Effective Networking Tips for Your Small Business

Small Business Networking Tips

Strategic networking is essential for success, but it can be daunting for small business owners to find the time to navigate the overwhelming number of business groups and networking events available, let alone attend them all.

Excelsior Growth Fund (EGF) has teamed up with Ethan Chazin of The Chazin Group, LLC – a member of EGF’s Consulting Corps and an expert in strategic relationship building. Here, he gives a step-by-step guide on how to effectively grow your professional network.

Step 1: Define what, where, when and who

One of the most difficult aspects of networking is to choose the events and opportunities that are the most beneficial to you and your business. To make it easier, first identify what you want to gain by defining your business and professional goals. Then, create a 90-day calendar of events (where and when) that will put you face-to-face with your target audiences.

To narrow down the list of opportunities, ask yourself these questions:

  • Who do you want or need to connect with? Describe your ideal contacts in detail. 
  • What industries do they work in? 
  • What are their key business challenges, and how can you help to overcome them?  
  • What associations do they belong to? What events have they attended?

A good goal is to attend an event every two weeks. That way, you’re not overwhelmed by the time commitment and you’ll still be a frequent-enough participant to demonstrate motivation and dedication.

Step 2: Prepare talking points

Once you’ve targeted your events and registered for them, try to research the people who will be attending (check out event- or organization-specific social media pages on LinkedIn® and Facebook® to start). Then, figure out the top ten people that you’d like to meet at each event (always keep in mind that, while it’s important to connect strategically, you never want to turn away a possible connection). 

Next, prepare a compelling elevator pitch (one minute or less) that answers who you are and what you do. More importantly, tell your story. Stories are what connects and intrigues us. Your pitch should be a way to break the ice and get to know someone, not to sell a product.

Write it down, prepare a few variations and practice before attending events. Try it on other people (like trusted colleagues, clients or friends and family), get feedback and edit accordingly. Remember to tailor the pitch to your audience, not you.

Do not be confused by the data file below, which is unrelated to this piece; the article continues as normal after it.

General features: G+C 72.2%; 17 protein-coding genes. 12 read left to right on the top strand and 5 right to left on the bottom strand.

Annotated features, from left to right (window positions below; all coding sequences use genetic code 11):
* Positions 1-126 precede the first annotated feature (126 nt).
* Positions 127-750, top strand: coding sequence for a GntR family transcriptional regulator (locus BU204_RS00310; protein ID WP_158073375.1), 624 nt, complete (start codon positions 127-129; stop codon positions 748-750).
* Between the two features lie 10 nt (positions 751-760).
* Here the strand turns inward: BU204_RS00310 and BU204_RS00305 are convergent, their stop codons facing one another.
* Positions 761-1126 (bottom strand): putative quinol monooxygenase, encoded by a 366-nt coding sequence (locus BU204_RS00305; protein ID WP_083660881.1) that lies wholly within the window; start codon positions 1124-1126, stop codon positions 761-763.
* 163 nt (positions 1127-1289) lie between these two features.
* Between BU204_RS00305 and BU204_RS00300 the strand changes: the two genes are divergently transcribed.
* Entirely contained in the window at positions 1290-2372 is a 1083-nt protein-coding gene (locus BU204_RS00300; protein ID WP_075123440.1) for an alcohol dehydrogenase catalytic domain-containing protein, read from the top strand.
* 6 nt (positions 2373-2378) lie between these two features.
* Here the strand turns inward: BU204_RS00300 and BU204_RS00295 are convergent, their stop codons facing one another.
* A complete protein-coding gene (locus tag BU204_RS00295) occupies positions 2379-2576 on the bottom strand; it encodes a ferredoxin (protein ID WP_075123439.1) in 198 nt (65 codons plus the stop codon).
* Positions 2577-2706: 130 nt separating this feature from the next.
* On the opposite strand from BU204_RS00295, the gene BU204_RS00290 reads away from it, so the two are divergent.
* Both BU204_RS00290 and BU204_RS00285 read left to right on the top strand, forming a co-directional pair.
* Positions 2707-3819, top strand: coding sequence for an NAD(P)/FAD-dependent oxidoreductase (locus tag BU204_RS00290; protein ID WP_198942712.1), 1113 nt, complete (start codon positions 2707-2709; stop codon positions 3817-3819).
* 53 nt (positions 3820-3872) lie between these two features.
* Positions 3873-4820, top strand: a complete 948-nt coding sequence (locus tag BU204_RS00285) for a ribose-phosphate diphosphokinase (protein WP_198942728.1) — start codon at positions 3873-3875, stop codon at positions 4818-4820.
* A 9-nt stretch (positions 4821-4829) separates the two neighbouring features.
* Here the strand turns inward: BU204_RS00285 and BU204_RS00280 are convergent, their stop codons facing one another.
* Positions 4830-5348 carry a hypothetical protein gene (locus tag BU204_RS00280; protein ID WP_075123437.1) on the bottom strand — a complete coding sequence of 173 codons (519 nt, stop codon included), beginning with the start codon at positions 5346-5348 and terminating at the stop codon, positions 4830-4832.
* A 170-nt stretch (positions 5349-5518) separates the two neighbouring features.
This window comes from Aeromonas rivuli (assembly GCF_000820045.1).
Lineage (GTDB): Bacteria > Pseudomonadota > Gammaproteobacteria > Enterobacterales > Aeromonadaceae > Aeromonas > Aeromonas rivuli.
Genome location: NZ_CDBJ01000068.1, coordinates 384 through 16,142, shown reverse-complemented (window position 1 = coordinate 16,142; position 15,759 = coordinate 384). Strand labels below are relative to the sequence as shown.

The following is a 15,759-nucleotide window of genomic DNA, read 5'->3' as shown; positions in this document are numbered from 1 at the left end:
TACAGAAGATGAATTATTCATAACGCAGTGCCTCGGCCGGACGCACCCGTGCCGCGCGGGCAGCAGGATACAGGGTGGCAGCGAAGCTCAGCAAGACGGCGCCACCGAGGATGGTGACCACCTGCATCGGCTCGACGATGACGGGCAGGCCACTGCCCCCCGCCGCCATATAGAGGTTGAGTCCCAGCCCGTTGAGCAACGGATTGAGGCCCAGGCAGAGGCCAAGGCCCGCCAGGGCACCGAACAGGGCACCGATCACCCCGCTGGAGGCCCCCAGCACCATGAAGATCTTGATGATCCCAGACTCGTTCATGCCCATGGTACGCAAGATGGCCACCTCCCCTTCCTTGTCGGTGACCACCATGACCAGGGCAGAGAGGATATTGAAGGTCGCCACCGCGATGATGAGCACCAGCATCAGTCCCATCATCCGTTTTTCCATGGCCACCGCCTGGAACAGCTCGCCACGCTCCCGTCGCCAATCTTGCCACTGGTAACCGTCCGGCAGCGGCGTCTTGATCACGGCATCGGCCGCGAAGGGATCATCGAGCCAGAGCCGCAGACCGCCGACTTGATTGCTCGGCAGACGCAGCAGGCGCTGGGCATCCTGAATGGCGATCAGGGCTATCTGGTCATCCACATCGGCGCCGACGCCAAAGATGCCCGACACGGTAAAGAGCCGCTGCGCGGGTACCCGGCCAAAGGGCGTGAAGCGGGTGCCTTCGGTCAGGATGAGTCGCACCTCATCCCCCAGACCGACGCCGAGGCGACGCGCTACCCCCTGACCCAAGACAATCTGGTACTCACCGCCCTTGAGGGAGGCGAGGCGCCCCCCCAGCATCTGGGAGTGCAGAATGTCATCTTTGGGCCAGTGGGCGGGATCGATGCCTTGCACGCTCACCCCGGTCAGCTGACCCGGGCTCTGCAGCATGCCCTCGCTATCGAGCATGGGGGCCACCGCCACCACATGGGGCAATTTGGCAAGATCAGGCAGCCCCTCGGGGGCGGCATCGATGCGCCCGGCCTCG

Step 3: Focus on long-lasting relationships

Importance of face-to-face Meetings

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There are two kinds of networkers – hunters and farmers – and you want to be a farmer. Why? Hunters focus on making a deal, which results in short-term relationships that may not have any effect on your business or progress. Sometimes hunters can be aggressive in their pitch, leaving others feeling like they're being sold to.

Farmers, on the other hand, focus on growing a support network. Farmers seek like-minded people in their industry to potentially collaborate with on projects or ideas.  This type of ideology leads to long-lasting relationships that could open unexpected opportunities. 

That’s why it’s best to approach networking in a more strategic way, beginning with a shift in focus from the idea of “networking” to “relationship building” – creating mutually beneficial connections based on trust and added value over time.

Pay careful attention to your conversations with target connections – and right after each interaction, use the backs of their business cards to write one or two key takeaways from your talk. This will help to personalize your follow-up emails and calls so that you connect in a more meaningful way.

Step 4: Follow-up

Send a thank-you email immediately following the event to each of the people that you connected with to ensure that the conversation is fresh in both of your minds. Include relevant information that came up when you spoke (this is when the notes you made on the back of the business cards comes in handy). Invite people to connect online in a professional network such as LinkedIn. 

As you build your network, become a resource, too

Always remember that it’s important to give back – sharing useful information and resources is a perfect way of doing so. For example, if an article or event pops up that may be relevant to someone in your network, send it along with a note. And be sure to make introductions among those in your circle that may benefit from meeting each other. Your thoughtfulness will be appreciated.


 

About Excelsior Growth Fund

Excelsior Growth Fund (EGF) helps businesses in New Jersey, New York and Pennsylvania grow by providing streamlined access to business loans and advisory services. EGF’s signature product, the EGF SmartLoan™, provides up to $100,000 in fast, transparent, and affordable financing through a secure online platform. Larger loans up to $500,000 are also available. EGF is a nonprofit organization and is certified by U.S. Department of Treasury as a Community Development Financial Institution (CDFI). Learn more at www.excelsiorgrowthfund.org

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